By Steve Corkran
Wednesday, December 28th, 2011 at 3:55 pm in Oakland Raiders.
Each week, Raiders coach Hue Jackson speaks with running back Darren McFadden about his rehabilitation from a midfoot sprain. From there, he huddles with the team trainers assigned to get McFadden healthy.
Ultimately, Jackson gazes into the eyes of the trainers as a means of getting a true sense for McFadden’s progress toward a return from an injury that occurred Oct. 23.
Jackson says, when he doesn’t get the look he wants, “I go the other way.”
The latest look from the trainers told Jackson that McFadden isn’t ready to resume practicing or playing despite missing the past 66 days.
“He’s not ready yet,” Jackson said Wednesday.
On the bright side, Jackson said, the expression from the trainers tells him that there is hope of seeing McFadden play again this season.
“That expression’s much better, but it’s just not where it needs to be,” Jackson said. “It’s not that, ‘Here we go.’ But we’re getting there, though. And he is more confident. So we’re getting closer, but we’re not there yet.”
McFadden has not spoken with the media since he suffered his injury Oct. 23. He was not in the locker room during media access Wednesday, as has been the case every time the past nine-plus weeks.
Therefore, it’s anyone’s guess, including Jackson’s, as to whether McFadden will play again this season. At this point, it appears as if the best hope is if the Raiders make it to the playoffs.
PENALTIES A HOT TOPIC
With the Raiders closing fast on the NFL records for most penalties (158) and penalty yards (1,304) in a season, players are searching for ways to get a grip on the seemingly never-ending issue.
Jackson isn’t allowed to fine players, per the collective bargaining agreement. That doesn’t stop the players from imposing fines on each other.
To that end, defensive tackle Tommy Kelly said he and his defensive mates pay a $100 fine for penalties. The money goes into a jar in defensive coordinator Chuck Bresnahan’s office. He said he isn’t sure where that money goes at season’s end.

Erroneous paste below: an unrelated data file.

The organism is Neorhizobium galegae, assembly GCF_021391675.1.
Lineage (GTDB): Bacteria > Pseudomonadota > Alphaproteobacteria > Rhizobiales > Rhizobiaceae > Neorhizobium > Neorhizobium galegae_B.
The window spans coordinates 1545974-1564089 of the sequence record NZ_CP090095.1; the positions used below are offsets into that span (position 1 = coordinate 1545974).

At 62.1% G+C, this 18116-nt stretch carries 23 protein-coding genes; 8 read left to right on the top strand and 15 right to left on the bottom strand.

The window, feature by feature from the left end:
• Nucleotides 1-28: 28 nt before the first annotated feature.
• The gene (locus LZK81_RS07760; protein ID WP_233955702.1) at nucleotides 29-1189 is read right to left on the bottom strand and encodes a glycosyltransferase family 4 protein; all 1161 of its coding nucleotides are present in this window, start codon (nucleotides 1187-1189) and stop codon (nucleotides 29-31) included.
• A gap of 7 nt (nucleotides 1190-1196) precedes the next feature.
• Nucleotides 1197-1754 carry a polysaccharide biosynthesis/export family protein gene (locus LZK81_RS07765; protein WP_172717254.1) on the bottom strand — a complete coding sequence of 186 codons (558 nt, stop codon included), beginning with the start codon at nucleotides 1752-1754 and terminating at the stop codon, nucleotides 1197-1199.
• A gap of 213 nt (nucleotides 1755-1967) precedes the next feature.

Yet, he is certain that “there’s a big ol’ knot” of cash in that jar.
“We fine each other $100,” Kelly said, “but everybody out here is making money, so two or hundred dollars ain’t going to matter.”
When it was suggested that the fine be upped to $1,000, Kelly laughed.
“If you up it to $1,000, some guys will get mad about paying it,” Kelly said.
Quarterback Carson Palmer is getting his first taste of what it’s like playing for a Raiders team that always finishes at, or near, the top of the league in penalties.
“As those flags get going in games, I always have guys come up to me on the sideline saying, ‘This is what happens when you play for the Raiders,’ ” Palmer said.
Kelly said the Raiders are fortunate that the penalties haven’t been even more costly.
“When it comes back to bite us in a really big moment, I guess that’s when everybody is going to realize that we need to focus in on it a little bit more,” Kelly said.
FORD WELCOMED BACK
Wide receiver Jacoby Ford practiced Wednesday for the first time in 48 days. Palmer said Ford’s return can’t be overstated.
Palmer said it would be “huge” to get Ford back in the mix for the Chargers game and, perhaps, the playoffs.
“It was good to kind of get his feet wet the first day,” Palmer said, “and he’ll get more and more as the week goes on.”
Jackson said he wants to see how well Ford does in practice the rest of the week before he commits to a sizable workload. He isn’t ruling out Ford returning kicks, too.
“I don’t know that I feel comfortable with that yet,” Jackson said. “Again, obviously, if he has an opportunity to play, we’ll put him out there, but I just don’t want to put him out there and put him in a bad situation.”
CHARGERS GUNNING FOR RAIDERS
Nonsense, Jackson said, when asked about the possibility of the Chargers going through the motions Sunday.
“They’re better than what people are putting out there about them, that, ‘Oh, they’re not very talented or they’re not going to play, or this, that,’ ” Jackson said. “I’m tired of hearing that. That’s a very good football team, with very good players.”